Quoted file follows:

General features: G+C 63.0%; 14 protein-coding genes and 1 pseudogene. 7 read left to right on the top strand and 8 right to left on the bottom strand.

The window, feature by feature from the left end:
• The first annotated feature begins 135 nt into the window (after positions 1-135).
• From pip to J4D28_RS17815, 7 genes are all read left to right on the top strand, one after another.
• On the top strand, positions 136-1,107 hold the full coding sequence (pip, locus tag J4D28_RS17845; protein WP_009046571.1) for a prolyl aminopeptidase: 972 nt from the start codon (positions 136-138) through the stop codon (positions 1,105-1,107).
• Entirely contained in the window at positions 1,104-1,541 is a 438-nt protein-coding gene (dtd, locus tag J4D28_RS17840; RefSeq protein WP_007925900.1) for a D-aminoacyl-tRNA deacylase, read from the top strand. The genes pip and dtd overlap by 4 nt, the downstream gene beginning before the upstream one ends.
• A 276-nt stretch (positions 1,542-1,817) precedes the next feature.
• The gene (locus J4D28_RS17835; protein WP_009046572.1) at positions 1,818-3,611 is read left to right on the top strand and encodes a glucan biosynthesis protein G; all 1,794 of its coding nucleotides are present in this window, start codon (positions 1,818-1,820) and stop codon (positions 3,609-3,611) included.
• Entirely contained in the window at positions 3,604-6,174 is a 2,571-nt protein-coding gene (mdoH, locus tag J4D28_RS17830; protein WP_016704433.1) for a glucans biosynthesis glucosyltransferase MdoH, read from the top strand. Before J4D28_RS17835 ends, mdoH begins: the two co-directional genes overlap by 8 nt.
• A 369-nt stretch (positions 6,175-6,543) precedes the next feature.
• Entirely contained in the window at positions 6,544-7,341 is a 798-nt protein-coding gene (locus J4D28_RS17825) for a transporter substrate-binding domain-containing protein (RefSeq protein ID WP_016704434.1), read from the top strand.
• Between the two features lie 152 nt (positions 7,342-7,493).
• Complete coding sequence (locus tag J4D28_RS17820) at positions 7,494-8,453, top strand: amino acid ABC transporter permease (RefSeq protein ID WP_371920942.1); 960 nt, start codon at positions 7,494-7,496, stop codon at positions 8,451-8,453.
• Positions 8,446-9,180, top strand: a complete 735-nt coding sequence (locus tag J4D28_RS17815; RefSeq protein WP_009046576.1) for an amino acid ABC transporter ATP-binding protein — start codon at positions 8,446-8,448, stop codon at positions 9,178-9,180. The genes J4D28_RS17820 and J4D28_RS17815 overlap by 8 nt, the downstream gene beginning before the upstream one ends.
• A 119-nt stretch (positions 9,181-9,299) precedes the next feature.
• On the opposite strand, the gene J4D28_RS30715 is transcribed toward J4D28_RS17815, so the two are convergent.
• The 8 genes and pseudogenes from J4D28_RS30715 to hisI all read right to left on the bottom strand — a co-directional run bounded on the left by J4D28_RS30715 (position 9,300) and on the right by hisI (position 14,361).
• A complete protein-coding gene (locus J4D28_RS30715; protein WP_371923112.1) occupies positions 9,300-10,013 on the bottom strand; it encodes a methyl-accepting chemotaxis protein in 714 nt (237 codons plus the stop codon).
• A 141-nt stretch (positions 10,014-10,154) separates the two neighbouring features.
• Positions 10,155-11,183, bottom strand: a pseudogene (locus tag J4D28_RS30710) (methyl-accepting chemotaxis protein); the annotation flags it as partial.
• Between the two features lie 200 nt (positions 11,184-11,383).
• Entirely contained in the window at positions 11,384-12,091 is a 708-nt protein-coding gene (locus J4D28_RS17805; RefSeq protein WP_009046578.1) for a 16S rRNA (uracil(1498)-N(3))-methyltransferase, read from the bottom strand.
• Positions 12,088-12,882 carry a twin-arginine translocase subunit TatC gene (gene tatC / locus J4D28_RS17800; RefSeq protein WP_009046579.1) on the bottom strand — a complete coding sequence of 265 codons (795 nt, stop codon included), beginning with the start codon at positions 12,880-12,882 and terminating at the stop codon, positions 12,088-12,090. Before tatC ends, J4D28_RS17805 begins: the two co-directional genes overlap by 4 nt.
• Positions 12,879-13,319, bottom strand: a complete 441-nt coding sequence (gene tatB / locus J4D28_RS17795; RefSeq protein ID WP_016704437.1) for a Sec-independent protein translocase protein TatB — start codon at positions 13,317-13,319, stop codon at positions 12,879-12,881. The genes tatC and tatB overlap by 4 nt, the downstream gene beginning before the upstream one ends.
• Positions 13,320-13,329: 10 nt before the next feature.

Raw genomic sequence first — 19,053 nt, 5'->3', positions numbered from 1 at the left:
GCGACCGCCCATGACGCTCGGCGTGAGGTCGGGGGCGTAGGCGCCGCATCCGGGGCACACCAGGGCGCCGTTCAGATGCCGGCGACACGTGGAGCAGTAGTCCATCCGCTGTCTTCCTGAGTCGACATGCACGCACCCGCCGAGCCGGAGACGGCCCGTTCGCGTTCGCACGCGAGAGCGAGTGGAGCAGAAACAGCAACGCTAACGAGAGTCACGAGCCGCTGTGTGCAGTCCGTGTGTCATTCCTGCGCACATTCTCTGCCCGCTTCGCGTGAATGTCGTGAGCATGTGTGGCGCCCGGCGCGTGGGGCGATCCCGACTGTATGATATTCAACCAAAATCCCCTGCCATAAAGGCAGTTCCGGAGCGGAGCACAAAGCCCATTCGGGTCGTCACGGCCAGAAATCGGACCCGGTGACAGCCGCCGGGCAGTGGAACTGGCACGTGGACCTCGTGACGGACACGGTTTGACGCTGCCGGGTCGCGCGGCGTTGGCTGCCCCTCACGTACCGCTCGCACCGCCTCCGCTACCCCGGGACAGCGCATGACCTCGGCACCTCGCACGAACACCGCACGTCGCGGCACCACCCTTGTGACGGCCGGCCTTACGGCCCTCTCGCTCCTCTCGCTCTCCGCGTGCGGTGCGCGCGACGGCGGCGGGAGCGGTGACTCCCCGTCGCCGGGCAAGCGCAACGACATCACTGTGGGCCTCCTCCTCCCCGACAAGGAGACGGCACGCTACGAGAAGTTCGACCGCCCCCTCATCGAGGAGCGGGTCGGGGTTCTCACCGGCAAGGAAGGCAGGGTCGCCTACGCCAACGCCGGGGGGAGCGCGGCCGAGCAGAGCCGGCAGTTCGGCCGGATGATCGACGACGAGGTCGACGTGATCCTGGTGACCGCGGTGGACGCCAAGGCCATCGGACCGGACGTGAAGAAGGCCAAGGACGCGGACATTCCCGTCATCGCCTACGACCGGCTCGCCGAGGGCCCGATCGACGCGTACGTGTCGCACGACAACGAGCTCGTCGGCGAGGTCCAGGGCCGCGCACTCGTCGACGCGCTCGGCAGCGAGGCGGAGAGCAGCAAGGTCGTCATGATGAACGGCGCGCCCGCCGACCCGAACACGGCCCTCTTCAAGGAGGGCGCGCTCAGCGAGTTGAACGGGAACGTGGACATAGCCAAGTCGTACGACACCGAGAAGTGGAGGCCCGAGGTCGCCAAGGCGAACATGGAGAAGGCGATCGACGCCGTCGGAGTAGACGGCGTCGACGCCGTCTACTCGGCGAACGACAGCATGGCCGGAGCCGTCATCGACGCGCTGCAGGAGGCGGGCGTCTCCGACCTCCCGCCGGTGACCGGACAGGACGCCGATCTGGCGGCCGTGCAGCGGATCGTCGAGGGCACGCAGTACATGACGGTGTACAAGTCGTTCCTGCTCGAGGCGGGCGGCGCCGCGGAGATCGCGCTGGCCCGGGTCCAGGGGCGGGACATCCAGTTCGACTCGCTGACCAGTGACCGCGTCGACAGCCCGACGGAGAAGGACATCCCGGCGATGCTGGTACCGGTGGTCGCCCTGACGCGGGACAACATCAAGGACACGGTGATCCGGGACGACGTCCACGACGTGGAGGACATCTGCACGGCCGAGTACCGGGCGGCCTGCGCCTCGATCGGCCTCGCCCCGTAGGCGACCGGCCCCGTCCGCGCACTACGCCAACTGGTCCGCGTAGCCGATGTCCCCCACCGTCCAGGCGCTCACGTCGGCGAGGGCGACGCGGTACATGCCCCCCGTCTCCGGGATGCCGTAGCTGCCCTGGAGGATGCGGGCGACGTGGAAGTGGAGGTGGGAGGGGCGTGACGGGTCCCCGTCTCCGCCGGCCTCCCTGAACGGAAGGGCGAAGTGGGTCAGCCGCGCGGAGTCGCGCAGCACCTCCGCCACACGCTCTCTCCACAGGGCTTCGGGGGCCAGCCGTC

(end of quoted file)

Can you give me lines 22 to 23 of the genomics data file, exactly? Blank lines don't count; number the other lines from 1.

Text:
• Entirely contained in the window at positions 11,384-12,091 is a 708-nt protein-coding gene (locus J4D28_RS17805; RefSeq protein WP_009046578.1) for a 16S rRNA (uracil(1498)-N(3))-methyltransferase, read from the bottom strand.
• Positions 12,088-12,882 carry a twin-arginine translocase subunit TatC gene (gene tatC / locus J4D28_RS17800; RefSeq protein WP_009046579.1) on the bottom strand — a complete coding sequence of 265 codons (795 nt, stop codon included), beginning with the start codon at positions 12,880-12,882 and terminating at the stop codon, positions 12,088-12,090. Before tatC ends, J4D28_RS17805 begins: the two co-directional genes overlap by 4 nt.